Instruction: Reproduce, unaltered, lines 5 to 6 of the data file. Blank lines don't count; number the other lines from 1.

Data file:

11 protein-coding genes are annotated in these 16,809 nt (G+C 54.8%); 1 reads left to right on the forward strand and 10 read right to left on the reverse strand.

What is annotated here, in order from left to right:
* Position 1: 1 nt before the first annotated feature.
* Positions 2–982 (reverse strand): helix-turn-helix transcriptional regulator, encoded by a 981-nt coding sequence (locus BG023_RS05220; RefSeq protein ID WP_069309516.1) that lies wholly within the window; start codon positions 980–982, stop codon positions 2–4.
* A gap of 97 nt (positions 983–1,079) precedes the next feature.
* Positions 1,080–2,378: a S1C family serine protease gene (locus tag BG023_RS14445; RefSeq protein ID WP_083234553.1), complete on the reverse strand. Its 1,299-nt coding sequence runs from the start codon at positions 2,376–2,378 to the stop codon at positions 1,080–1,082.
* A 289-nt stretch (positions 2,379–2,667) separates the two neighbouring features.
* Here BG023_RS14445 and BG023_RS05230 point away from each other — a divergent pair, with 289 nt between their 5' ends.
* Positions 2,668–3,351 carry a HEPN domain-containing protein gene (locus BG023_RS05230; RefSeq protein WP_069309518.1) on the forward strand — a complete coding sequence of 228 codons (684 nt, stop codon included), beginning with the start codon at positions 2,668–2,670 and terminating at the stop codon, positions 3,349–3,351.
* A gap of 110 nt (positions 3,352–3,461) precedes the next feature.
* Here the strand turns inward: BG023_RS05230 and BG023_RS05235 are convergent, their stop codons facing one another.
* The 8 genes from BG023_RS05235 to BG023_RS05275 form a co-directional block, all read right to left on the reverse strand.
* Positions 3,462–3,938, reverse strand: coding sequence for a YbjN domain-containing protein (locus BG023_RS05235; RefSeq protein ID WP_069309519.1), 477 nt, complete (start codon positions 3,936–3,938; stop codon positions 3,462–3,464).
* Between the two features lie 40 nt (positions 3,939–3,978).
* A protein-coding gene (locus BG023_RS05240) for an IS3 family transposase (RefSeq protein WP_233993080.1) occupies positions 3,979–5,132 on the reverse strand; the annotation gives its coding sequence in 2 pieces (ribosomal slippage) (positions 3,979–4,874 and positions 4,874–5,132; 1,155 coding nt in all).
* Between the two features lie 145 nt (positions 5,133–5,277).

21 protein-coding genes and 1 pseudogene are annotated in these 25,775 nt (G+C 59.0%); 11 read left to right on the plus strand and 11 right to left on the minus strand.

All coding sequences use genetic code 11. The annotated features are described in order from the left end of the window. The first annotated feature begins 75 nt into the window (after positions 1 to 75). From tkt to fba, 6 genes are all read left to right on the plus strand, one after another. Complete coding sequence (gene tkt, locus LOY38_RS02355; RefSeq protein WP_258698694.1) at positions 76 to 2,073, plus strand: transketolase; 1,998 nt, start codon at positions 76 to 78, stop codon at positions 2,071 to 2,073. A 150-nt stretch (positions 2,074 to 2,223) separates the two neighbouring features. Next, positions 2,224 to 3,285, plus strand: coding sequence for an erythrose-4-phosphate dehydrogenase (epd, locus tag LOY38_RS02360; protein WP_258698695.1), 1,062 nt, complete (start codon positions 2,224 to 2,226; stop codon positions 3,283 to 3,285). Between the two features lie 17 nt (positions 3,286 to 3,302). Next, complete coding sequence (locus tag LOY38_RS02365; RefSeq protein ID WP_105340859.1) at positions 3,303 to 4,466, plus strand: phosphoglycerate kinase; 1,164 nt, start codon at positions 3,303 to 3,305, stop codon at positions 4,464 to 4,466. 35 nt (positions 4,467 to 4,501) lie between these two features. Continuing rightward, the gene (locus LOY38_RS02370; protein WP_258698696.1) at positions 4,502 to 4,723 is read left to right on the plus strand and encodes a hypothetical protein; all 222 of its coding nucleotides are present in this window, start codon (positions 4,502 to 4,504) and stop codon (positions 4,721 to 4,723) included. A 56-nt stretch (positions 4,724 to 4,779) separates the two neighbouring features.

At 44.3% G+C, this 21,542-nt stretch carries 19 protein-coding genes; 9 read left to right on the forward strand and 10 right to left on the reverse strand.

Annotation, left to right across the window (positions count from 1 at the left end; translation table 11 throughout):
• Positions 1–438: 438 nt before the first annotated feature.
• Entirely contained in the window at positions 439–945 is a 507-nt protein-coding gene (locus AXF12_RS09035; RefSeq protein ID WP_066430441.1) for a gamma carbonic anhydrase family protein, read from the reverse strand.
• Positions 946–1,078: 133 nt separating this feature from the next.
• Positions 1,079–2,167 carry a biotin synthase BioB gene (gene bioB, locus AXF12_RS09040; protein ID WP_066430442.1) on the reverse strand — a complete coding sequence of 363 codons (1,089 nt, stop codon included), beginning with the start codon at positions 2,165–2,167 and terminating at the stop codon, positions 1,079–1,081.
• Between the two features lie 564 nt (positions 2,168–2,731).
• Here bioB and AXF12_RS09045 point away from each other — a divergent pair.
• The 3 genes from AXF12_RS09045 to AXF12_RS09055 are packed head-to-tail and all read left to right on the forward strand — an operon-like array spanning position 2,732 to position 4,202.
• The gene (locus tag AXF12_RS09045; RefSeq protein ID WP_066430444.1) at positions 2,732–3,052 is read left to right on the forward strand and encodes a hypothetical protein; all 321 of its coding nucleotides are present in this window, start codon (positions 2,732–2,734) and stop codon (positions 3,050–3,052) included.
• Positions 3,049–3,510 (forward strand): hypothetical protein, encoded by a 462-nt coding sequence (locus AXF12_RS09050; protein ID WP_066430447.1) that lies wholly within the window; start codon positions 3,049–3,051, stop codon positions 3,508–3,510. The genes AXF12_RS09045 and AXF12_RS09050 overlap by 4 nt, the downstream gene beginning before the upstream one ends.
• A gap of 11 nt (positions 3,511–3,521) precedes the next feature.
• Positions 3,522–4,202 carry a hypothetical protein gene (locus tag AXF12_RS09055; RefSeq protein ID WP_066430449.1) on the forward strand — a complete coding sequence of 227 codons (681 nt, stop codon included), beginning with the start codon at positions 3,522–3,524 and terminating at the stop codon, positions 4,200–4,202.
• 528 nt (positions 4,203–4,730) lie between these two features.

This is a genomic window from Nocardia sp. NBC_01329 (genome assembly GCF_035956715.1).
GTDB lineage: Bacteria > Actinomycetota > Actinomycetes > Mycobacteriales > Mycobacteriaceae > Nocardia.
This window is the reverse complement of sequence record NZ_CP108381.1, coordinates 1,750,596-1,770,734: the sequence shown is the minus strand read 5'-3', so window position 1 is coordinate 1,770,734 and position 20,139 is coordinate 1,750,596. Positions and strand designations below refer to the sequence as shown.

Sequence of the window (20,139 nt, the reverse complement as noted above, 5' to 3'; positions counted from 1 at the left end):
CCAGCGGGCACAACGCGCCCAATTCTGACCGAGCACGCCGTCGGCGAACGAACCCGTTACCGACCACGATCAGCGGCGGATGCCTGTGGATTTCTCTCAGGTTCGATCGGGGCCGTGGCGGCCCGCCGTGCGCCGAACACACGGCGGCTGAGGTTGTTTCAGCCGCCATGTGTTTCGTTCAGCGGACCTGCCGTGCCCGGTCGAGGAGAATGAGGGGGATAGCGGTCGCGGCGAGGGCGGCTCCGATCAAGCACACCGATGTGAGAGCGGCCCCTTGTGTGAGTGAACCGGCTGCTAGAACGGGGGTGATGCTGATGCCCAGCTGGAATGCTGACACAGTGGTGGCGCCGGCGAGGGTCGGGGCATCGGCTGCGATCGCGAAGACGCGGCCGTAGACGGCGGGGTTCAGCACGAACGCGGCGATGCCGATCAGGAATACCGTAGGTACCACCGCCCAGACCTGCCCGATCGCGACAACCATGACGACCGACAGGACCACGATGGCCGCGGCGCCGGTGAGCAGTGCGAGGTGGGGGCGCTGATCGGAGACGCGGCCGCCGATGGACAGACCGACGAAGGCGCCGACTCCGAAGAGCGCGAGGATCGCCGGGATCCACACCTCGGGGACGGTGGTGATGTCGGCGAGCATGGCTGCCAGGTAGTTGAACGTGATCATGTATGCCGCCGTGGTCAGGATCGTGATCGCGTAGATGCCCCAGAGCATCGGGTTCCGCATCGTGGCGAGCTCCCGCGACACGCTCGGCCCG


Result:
* A gap of 97 nt (positions 983–1,079) precedes the next feature.
* Positions 1,080–2,378: a S1C family serine protease gene (locus tag BG023_RS14445; RefSeq protein ID WP_083234553.1), complete on the reverse strand. Its 1,299-nt coding sequence runs from the start codon at positions 2,376–2,378 to the stop codon at positions 1,080–1,082.